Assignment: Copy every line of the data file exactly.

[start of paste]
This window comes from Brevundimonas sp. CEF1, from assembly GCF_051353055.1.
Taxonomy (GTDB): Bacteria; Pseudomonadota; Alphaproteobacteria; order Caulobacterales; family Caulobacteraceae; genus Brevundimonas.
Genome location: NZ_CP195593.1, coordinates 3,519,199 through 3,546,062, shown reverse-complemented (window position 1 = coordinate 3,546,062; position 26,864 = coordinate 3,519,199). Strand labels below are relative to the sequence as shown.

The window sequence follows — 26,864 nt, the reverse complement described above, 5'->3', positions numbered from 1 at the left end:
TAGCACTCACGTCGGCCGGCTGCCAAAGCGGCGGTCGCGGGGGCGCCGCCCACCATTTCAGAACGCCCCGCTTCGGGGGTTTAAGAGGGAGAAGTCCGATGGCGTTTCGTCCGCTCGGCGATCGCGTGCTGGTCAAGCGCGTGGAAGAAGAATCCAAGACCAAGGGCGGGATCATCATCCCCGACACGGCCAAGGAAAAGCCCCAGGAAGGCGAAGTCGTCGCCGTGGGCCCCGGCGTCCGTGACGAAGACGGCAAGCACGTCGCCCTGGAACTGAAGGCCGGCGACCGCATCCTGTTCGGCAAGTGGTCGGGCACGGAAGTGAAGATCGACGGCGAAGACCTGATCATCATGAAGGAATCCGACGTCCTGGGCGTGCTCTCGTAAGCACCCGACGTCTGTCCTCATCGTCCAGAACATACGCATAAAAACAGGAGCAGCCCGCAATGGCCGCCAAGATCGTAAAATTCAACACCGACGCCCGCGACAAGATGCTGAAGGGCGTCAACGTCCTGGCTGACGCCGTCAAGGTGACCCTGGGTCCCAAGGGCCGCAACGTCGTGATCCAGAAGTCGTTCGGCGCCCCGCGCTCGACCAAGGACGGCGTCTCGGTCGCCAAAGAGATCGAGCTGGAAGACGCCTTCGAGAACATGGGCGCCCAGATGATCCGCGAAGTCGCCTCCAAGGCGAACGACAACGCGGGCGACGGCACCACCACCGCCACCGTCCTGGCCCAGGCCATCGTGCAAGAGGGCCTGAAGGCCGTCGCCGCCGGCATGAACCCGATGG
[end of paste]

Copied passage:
This window comes from Brevundimonas sp. CEF1, from assembly GCF_051353055.1.
Taxonomy (GTDB): Bacteria; Pseudomonadota; Alphaproteobacteria; order Caulobacterales; family Caulobacteraceae; genus Brevundimonas.
Genome location: NZ_CP195593.1, coordinates 3,519,199 through 3,546,062, shown reverse-complemented (window position 1 = coordinate 3,546,062; position 26,864 = coordinate 3,519,199). Strand labels below are relative to the sequence as shown.

The window sequence follows — 26,864 nt, the reverse complement described above, 5'->3', positions numbered from 1 at the left end:
TAGCACTCACGTCGGCCGGCTGCCAAAGCGGCGGTCGCGGGGGCGCCGCCCACCATTTCAGAACGCCCCGCTTCGGGGGTTTAAGAGGGAGAAGTCCGATGGCGTTTCGTCCGCTCGGCGATCGCGTGCTGGTCAAGCGCGTGGAAGAAGAATCCAAGACCAAGGGCGGGATCATCATCCCCGACACGGCCAAGGAAAAGCCCCAGGAAGGCGAAGTCGTCGCCGTGGGCCCCGGCGTCCGTGACGAAGACGGCAAGCACGTCGCCCTGGAACTGAAGGCCGGCGACCGCATCCTGTTCGGCAAGTGGTCGGGCACGGAAGTGAAGATCGACGGCGAAGACCTGATCATCATGAAGGAATCCGACGTCCTGGGCGTGCTCTCGTAAGCACCCGACGTCTGTCCTCATCGTCCAGAACATACGCATAAAAACAGGAGCAGCCCGCAATGGCCGCCAAGATCGTAAAATTCAACACCGACGCCCGCGACAAGATGCTGAAGGGCGTCAACGTCCTGGCTGACGCCGTCAAGGTGACCCTGGGTCCCAAGGGCCGCAACGTCGTGATCCAGAAGTCGTTCGGCGCCCCGCGCTCGACCAAGGACGGCGTCTCGGTCGCCAAAGAGATCGAGCTGGAAGACGCCTTCGAGAACATGGGCGCCCAGATGATCCGCGAAGTCGCCTCCAAGGCGAACGACAACGCGGGCGACGGCACCACCACCGCCACCGTCCTGGCCCAGGCCATCGTGCAAGAGGGCCTGAAGGCCGTCGCCGCCGGCATGAACCCGATGG